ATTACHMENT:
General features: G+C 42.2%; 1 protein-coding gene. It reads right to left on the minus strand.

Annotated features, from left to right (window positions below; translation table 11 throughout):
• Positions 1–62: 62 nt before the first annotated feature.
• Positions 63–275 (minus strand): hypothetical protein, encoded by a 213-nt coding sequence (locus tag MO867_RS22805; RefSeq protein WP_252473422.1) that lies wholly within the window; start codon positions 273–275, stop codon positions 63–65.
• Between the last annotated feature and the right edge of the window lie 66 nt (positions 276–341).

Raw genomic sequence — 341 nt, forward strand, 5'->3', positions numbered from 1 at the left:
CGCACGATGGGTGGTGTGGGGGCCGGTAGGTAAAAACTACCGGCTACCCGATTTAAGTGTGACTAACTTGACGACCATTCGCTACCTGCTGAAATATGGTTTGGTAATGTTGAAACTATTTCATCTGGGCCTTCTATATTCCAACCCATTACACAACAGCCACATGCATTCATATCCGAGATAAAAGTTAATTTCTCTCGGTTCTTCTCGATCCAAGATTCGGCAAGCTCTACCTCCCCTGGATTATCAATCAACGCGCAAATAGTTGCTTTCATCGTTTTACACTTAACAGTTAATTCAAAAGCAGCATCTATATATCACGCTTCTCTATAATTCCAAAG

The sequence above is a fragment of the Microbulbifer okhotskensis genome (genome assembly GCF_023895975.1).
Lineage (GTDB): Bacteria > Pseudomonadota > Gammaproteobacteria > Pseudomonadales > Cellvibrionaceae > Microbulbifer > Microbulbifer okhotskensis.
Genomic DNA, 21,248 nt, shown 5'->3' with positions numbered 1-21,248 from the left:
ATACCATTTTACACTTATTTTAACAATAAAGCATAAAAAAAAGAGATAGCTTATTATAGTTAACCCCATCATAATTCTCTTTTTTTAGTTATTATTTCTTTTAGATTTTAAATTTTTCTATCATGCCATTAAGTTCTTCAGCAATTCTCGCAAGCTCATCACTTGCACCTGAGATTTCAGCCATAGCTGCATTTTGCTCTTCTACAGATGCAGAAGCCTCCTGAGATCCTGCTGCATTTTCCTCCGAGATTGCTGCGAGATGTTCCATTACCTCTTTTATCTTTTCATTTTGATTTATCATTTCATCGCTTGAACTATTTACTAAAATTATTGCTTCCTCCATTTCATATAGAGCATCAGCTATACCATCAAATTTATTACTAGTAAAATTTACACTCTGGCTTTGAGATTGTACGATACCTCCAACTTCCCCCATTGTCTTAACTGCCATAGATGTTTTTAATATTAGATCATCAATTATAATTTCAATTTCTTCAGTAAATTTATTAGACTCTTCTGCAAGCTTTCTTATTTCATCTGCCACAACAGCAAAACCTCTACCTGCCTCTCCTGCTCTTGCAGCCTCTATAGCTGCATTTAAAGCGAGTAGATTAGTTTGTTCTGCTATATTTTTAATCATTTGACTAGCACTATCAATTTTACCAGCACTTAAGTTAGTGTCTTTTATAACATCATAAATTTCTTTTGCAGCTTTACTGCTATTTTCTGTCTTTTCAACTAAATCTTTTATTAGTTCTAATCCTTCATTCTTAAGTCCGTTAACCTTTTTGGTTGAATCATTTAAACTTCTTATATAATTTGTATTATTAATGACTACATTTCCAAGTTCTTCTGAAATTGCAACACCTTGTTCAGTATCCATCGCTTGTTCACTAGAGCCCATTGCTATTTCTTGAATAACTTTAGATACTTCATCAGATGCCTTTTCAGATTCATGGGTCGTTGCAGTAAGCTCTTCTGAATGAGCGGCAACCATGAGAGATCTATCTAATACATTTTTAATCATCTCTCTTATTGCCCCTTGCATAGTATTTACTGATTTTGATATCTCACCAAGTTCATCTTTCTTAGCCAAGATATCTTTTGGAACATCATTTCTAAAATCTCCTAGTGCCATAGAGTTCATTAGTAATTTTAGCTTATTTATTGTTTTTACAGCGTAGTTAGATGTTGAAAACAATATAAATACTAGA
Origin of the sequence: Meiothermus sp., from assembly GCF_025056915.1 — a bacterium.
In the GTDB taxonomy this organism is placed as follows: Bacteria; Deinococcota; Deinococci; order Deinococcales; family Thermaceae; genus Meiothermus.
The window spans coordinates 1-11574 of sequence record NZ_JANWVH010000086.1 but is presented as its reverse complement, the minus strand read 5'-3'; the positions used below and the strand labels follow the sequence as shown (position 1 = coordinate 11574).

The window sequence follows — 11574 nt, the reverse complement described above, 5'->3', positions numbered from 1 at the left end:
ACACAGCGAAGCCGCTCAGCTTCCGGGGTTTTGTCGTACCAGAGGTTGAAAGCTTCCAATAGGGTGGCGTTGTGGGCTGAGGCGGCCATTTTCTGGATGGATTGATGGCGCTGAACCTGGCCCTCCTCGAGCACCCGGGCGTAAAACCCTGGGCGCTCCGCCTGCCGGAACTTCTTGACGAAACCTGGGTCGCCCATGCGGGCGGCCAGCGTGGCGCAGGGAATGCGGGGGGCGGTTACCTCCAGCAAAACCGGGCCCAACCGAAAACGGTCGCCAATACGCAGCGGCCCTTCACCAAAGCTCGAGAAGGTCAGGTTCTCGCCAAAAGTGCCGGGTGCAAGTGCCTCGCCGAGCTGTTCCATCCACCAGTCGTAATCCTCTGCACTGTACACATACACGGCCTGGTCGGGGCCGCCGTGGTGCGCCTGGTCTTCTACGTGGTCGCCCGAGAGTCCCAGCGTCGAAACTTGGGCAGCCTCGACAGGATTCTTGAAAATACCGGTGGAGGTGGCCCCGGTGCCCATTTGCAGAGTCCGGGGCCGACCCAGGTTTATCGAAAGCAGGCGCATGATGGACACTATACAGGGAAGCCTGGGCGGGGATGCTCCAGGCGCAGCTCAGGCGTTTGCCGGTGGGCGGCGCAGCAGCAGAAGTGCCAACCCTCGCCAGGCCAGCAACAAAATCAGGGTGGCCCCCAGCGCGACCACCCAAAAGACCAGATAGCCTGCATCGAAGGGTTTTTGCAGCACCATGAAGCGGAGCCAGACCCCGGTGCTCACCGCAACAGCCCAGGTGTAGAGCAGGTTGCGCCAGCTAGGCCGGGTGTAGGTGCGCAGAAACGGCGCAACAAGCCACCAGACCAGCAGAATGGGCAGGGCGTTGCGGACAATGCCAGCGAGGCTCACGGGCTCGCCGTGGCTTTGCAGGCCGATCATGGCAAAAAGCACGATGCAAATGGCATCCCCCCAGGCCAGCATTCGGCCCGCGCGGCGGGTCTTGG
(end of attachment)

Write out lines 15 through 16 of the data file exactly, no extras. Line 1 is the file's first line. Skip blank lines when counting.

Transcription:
The window sequence follows — 11574 nt, the reverse complement described above, 5'->3', positions numbered from 1 at the left end:
ACACAGCGAAGCCGCTCAGCTTCCGGGGTTTTGTCGTACCAGAGGTTGAAAGCTTCCAATAGGGTGGCGTTGTGGGCTGAGGCGGCCATTTTCTGGATGGATTGATGGCGCTGAACCTGGCCCTCCTCGAGCACCCGGGCGTAAAACCCTGGGCGCTCCGCCTGCCGGAACTTCTTGACGAAACCTGGGTCGCCCATGCGGGCGGCCAGCGTGGCGCAGGGAATGCGGGGGGCGGTTACCTCCAGCAAAACCGGGCCCAACCGAAAACGGTCGCCAATACGCAGCGGCCCTTCACCAAAGCTCGAGAAGGTCAGGTTCTCGCCAAAAGTGCCGGGTGCAAGTGCCTCGCCGAGCTGTTCCATCCACCAGTCGTAATCCTCTGCACTGTACACATACACGGCCTGGTCGGGGCCGCCGTGGTGCGCCTGGTCTTCTACGTGGTCGCCCGAGAGTCCCAGCGTCGAAACTTGGGCAGCCTCGACAGGATTCTTGAAAATACCGGTGGAGGTGGCCCCGGTGCCCATTTGCAGAGTCCGGGGCCGACCCAGGTTTATCGAAAGCAGGCGCATGATGGACACTATACAGGGAAGCCTGGGCGGGGATGCTCCAGGCGCAGCTCAGGCGTTTGCCGGTGGGCGGCGCAGCAGCAGAAGTGCCAACCCTCGCCAGGCCAGCAACAAAATCAGGGTGGCCCCCAGCGCGACCACCCAAAAGACCAGATAGCCTGCATCGAAGGGTTTTTGCAGCACCATGAAGCGGAGCCAGACCCCGGTGCTCACCGCAACAGCCCAGGTGTAGAGCAGGTTGCGCCAGCTAGGCCGGGTGTAGGTGCGCAGAAACGGCGCAACAAGCCACCAGACCAGCAGAATGGGCAGGGCGTTGCGGACAATGCCAGCGAGGCTCACGGGCTCGCCGTGGCTTTGCAGGCCGATCATGGCAAAAAGCACGATGCAAATGGCATCCCCCCAGGCCAGCATTCGGCCCGCGCGGCGGGTCTTGG